I’m currently using
Firefox 3 RC2 FireFox 3 and absolutely loving it – I love the new tags feature, the overall faster browsing experience, everything…
Well, almost. One thing that I find quite strange is the location of the control for jumping back several pages:
I remember the first time I needed to go back several pages and saw this and sort of looked at it like “hmm, seems like you can jump ahead several pages, but how do I jump back several pages?” But after clicking on the little control, it turns out that to go back several pages at once, you click on the control next to the forward link:
Unintuitive indeed. Would it not make sense to have this control be next to the back button, maybe something like this?
Here, the location of the control maps to our mental model of where we want to go, as in backwards.
Over the weekend, I think, Google updated their favicon (or shortcut icon) …
First off, I was pretty confused when I saw this, since seeing that g out of context doesn’t remind me at all of the Google brand. The old favicon was much better:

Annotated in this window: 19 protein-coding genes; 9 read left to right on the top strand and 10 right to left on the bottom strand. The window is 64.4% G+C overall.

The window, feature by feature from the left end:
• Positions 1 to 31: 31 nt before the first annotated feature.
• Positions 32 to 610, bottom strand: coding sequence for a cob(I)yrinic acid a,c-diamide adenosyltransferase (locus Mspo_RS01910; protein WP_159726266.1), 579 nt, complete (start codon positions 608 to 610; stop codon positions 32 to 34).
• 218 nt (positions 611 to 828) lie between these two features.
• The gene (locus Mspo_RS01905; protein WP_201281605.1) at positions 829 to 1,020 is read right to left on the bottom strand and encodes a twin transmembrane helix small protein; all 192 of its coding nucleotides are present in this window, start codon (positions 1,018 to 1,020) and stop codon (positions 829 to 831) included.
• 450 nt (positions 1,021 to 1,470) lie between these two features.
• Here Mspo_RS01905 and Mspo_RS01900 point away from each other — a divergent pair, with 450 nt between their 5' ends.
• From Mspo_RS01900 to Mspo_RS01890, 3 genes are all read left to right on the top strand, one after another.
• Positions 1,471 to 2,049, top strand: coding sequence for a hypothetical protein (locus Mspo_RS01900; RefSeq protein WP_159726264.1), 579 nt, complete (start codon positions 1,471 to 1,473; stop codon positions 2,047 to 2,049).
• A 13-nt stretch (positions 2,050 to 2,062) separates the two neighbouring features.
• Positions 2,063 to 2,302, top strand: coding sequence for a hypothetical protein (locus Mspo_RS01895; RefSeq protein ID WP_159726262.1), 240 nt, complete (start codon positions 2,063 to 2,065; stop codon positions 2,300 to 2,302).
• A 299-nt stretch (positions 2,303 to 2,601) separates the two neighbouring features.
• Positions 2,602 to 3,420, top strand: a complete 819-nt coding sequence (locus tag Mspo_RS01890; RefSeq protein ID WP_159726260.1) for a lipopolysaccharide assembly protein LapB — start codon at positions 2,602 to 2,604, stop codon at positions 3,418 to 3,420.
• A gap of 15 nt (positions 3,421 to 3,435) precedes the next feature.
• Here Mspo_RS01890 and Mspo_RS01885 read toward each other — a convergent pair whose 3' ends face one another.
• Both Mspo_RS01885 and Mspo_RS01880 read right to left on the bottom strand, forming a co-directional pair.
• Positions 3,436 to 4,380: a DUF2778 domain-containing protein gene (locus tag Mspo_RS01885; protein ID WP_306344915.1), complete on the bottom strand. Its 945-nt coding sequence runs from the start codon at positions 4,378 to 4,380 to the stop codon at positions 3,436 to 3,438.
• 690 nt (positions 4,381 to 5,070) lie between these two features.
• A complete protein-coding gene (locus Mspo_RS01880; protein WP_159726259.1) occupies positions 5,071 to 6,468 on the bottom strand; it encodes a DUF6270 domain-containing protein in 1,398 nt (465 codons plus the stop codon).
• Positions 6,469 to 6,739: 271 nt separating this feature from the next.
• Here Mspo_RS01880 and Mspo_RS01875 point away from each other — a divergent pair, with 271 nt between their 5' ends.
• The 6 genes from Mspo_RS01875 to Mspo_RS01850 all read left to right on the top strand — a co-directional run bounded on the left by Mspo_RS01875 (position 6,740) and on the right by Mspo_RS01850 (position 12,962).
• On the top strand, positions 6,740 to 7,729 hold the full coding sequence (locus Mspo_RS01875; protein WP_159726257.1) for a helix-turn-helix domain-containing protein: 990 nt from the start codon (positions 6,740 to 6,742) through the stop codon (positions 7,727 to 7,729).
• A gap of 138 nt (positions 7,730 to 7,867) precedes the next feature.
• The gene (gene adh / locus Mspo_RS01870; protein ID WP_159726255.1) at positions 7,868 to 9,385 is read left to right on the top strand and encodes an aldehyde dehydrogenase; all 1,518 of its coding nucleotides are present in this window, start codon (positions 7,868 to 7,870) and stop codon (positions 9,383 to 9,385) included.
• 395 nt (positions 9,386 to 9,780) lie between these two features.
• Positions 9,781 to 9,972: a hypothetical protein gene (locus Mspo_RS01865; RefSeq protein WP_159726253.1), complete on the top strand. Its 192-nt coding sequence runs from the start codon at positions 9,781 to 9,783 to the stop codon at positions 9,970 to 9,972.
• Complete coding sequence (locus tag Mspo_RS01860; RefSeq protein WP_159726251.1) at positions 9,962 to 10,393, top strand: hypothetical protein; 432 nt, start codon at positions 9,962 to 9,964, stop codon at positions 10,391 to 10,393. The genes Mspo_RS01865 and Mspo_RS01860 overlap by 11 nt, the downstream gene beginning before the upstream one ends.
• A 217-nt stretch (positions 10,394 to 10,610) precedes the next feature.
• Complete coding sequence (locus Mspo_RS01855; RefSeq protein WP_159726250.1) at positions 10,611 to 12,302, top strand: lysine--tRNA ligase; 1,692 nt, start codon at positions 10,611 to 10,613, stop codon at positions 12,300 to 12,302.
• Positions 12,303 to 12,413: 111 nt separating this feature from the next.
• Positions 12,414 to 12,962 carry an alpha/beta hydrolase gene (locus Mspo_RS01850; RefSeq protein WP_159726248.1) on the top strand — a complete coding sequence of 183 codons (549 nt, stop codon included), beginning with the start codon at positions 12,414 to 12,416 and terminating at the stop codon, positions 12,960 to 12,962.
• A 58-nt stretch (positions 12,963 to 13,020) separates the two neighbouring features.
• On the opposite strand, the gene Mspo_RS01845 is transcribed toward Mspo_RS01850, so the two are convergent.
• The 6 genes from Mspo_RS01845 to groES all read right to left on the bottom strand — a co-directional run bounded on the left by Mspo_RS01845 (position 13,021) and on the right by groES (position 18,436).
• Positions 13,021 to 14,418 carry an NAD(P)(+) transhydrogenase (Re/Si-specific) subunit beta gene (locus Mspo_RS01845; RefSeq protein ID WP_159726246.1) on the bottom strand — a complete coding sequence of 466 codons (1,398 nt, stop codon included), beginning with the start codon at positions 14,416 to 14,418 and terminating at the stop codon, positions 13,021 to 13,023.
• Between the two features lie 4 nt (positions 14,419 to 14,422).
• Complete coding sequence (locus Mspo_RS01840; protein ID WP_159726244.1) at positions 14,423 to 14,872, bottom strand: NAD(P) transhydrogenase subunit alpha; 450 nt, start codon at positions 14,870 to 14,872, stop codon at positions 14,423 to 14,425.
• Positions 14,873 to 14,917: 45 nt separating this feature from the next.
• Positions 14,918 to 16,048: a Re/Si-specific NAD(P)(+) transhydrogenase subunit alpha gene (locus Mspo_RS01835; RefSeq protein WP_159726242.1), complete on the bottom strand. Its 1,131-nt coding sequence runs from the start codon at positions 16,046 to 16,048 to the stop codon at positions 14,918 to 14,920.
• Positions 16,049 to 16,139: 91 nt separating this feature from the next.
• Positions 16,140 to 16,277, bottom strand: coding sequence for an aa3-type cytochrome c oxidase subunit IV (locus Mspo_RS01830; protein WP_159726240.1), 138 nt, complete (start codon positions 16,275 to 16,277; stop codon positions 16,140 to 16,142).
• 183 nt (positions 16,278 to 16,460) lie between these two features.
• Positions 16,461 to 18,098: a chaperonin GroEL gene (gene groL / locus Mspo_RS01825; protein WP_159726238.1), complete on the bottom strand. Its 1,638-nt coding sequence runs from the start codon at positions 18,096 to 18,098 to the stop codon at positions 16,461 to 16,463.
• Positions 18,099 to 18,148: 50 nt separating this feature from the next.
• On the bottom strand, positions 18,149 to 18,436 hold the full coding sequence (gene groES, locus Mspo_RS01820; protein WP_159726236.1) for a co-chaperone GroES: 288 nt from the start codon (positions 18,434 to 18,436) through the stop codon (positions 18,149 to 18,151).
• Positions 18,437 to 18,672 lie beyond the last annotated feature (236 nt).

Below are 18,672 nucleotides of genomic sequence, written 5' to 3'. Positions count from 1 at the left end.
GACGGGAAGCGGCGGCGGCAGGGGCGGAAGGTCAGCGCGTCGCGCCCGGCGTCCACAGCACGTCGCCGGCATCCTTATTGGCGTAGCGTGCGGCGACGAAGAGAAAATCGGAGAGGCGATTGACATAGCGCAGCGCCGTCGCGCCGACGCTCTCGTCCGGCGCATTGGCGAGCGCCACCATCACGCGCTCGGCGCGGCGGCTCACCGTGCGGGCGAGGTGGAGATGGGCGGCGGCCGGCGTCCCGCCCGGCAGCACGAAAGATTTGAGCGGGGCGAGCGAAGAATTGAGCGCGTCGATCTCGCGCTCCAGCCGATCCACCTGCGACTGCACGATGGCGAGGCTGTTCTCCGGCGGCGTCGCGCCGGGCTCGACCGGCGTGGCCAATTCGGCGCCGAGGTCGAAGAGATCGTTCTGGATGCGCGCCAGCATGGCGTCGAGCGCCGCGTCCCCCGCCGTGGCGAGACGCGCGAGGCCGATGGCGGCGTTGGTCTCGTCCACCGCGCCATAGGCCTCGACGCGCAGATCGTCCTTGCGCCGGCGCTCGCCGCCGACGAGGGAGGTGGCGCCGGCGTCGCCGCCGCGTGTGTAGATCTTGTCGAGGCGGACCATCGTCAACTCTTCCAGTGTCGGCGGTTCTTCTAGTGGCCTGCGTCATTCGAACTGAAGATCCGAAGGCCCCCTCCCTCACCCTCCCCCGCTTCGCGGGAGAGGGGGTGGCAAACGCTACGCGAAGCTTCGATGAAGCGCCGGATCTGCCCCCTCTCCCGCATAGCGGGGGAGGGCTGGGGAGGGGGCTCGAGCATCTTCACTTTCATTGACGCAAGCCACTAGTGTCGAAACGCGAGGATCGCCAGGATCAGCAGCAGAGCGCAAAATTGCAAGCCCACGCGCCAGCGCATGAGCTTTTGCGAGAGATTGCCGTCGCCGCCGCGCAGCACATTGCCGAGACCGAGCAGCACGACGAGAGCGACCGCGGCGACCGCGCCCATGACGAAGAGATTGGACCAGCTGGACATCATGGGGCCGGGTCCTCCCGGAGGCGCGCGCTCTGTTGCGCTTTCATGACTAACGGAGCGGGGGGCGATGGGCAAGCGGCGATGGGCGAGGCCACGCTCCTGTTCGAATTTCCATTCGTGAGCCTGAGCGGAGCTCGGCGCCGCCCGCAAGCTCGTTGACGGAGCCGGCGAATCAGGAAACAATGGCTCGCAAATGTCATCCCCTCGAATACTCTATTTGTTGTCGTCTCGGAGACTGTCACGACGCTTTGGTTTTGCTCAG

While that lowercase g could be pretty much anything, it’s hard to confuse this with anything other than Google. But worse, and this was the case with their previous favicons as well, they have the same favicon for several different services, such as search, maps, and news. So why is this a big deal (or a small-big deal)? Well, I use favicons as buttons in my bookmarks toolbar…
This is a great way to conserve space. The only requirement is that the people who are designing the website are thinking about how favicons might be used. (Ok, in addition to the requirement of having a favicon in the first place.) Maybe what I’m doing is a bit unusual – basically turning favicons into buttons by removing the text description, but it seems to make sense, no? So, if you happen to be someone who designs favicons or has any say about it, if you’re working on a suite of services, don’t use the same favicon for all of them. Even if users aren’t being nerdy like me, it still makes it easier to target the right app if it has distinct visual mark or brand.